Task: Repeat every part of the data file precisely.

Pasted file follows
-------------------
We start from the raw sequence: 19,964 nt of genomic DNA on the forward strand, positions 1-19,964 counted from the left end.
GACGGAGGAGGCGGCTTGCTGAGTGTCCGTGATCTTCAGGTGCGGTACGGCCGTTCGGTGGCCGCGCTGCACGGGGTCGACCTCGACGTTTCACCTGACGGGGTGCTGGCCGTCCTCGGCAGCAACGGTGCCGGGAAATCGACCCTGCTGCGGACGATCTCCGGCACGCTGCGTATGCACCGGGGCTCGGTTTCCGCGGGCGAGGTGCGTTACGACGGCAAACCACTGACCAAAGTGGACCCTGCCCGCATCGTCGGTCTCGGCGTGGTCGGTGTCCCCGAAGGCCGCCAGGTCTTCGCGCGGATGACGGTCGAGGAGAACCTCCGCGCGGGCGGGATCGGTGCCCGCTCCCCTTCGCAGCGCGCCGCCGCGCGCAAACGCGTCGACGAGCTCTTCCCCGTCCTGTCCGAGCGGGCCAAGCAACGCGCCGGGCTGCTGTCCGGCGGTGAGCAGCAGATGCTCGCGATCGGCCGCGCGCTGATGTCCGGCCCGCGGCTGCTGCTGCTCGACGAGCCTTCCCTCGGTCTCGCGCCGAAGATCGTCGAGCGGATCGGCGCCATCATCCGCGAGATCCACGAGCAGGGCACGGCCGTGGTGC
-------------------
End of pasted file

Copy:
We start from the raw sequence: 19,964 nt of genomic DNA on the forward strand, positions 1-19,964 counted from the left end.
GACGGAGGAGGCGGCTTGCTGAGTGTCCGTGATCTTCAGGTGCGGTACGGCCGTTCGGTGGCCGCGCTGCACGGGGTCGACCTCGACGTTTCACCTGACGGGGTGCTGGCCGTCCTCGGCAGCAACGGTGCCGGGAAATCGACCCTGCTGCGGACGATCTCCGGCACGCTGCGTATGCACCGGGGCTCGGTTTCCGCGGGCGAGGTGCGTTACGACGGCAAACCACTGACCAAAGTGGACCCTGCCCGCATCGTCGGTCTCGGCGTGGTCGGTGTCCCCGAAGGCCGCCAGGTCTTCGCGCGGATGACGGTCGAGGAGAACCTCCGCGCGGGCGGGATCGGTGCCCGCTCCCCTTCGCAGCGCGCCGCCGCGCGCAAACGCGTCGACGAGCTCTTCCCCGTCCTGTCCGAGCGGGCCAAGCAACGCGCCGGGCTGCTGTCCGGCGGTGAGCAGCAGATGCTCGCGATCGGCCGCGCGCTGATGTCCGGCCCGCGGCTGCTGCTGCTCGACGAGCCTTCCCTCGGTCTCGCGCCGAAGATCGTCGAGCGGATCGGCGCCATCATCCGCGAGATCCACGAGCAGGGCACGGCCGTGGTGC